Cognitive impairment in critically ill patients and former critically ill patients: a concept analysis

Ann Louise Bødker Hafnia, Helle Svenningsen, Annemaia Nadine Møller, Pia Dreyer, Anna Holm

Research output: Contribution to journalJournal articleResearchpeer-review


This concept analysis aimed to clarify the meaning of the concept of cognitive impairment in critically ill patients throughout the trajectory of their rehabilitation during and after an intensive care unit admission.
Review methods usedThis study used concept analysis based on Rodgers’ evolutionary method.Data sourcesA systematic search was conducted in Cumulative Index to Nursing and Allied Health Literature,
Public MEDLINE, and American Psychological Associations PsycINFO.
The web was searched for grey literature.Review methodsOverall search terms used were “patients with cognitive impairments” AND “intensive care unit”.
Literature published between 2008 and 2022 was included and screened by title and abstract using systematic review software. The descriptive analysis focussed on surrogate terms/related concepts, attributes, and contextual basis.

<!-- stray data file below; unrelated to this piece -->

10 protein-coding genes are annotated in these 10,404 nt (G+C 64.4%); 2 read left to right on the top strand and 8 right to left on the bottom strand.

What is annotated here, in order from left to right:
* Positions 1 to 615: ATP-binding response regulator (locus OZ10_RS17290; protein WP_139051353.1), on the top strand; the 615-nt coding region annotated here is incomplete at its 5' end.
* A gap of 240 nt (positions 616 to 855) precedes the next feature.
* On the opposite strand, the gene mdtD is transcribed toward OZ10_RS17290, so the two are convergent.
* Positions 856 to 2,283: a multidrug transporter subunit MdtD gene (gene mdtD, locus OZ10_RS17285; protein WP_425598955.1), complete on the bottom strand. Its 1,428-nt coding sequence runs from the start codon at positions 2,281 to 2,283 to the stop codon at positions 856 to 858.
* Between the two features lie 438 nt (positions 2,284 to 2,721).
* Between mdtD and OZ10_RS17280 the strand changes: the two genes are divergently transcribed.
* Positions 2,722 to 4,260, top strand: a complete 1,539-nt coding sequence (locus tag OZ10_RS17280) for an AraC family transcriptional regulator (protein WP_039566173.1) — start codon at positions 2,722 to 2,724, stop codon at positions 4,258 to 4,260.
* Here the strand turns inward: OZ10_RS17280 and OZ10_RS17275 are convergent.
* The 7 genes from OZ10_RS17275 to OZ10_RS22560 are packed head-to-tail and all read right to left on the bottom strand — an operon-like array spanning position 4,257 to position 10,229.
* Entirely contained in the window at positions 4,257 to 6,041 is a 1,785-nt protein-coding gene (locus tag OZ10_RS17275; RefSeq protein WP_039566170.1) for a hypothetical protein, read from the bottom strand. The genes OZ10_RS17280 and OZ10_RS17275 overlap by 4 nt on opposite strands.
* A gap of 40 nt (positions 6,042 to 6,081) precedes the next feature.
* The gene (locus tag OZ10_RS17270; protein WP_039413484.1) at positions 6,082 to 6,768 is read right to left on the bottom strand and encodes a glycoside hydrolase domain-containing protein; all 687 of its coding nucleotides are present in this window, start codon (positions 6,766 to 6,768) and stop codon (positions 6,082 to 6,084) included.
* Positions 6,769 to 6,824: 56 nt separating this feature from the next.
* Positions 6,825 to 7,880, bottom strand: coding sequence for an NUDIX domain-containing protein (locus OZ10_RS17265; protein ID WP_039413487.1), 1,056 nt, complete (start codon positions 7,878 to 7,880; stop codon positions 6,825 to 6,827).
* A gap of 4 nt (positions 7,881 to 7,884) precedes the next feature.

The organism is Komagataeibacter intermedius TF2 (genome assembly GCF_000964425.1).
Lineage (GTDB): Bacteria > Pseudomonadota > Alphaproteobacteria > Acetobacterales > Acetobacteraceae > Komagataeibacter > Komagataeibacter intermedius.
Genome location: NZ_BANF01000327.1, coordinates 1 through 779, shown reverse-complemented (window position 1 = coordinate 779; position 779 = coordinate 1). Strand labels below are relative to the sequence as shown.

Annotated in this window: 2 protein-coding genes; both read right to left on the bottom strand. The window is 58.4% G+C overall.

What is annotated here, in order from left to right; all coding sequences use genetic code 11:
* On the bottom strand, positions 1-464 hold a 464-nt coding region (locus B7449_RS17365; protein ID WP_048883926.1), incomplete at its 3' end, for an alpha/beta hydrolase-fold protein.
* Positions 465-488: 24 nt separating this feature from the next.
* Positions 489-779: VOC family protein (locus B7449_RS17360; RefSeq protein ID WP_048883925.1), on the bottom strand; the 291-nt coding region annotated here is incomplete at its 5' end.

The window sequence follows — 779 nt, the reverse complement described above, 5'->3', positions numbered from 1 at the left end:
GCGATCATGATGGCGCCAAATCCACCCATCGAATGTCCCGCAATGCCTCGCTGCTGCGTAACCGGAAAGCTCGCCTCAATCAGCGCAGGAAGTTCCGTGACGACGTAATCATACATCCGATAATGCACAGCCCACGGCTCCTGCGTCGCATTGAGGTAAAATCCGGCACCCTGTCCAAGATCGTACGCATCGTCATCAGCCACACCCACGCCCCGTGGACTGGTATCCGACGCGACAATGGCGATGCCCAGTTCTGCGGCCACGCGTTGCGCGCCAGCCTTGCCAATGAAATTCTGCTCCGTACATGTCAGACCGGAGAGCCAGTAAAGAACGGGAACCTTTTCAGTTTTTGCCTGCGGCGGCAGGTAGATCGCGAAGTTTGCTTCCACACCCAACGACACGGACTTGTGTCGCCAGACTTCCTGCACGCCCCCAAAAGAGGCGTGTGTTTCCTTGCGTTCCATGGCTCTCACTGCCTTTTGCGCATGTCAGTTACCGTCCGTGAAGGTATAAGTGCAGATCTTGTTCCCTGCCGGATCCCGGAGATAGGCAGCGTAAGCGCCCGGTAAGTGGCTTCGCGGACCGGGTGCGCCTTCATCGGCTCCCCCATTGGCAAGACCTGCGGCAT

ResultsThirty studies were included, representing variability in study design and country of origin. The analysis uncovered descriptions of the general terminology and the temporal trajectory of the concept, spanning from the acute phase to a long-term perspective.
Attributes of the concept were described as delirium and domains of cognition.
Antecedents were juxtaposed to risk factors, which were multifactorial. Consequences of cognitive impairment related to patients’ quality of life, such as a decline in their ability to function independently, return to work, and manage everyday life. Also, cognitive impairment was identified as a significant public health problem.
ConclusionCognitive impairment is a complex concept with many surrogate and related terms. Furthermore, the concept is inextricably intertwined with the concepts of delirium and post-intensive care syndrome. Cognitive impairment may manifest as symptoms that can be challenging to identify and assess due to limitations in current screening tools and the absence of a consensus on timing. In relation to assessment and preventive strategies, the findings underline the need to distinguish between acute and long-term cognitive impairment.
Original languageEnglish
JournalAustralian Critical Care
Issue number1
Pages (from-to)166-175
Number of pages9
Publication statusPublished - Jan 2024


  • disease, health science and nursing
  • cognitive dysfunction
  • cognitive impairment
  • concept analysis
  • critical care
  • intensive care
  • rehabilitation
  • review


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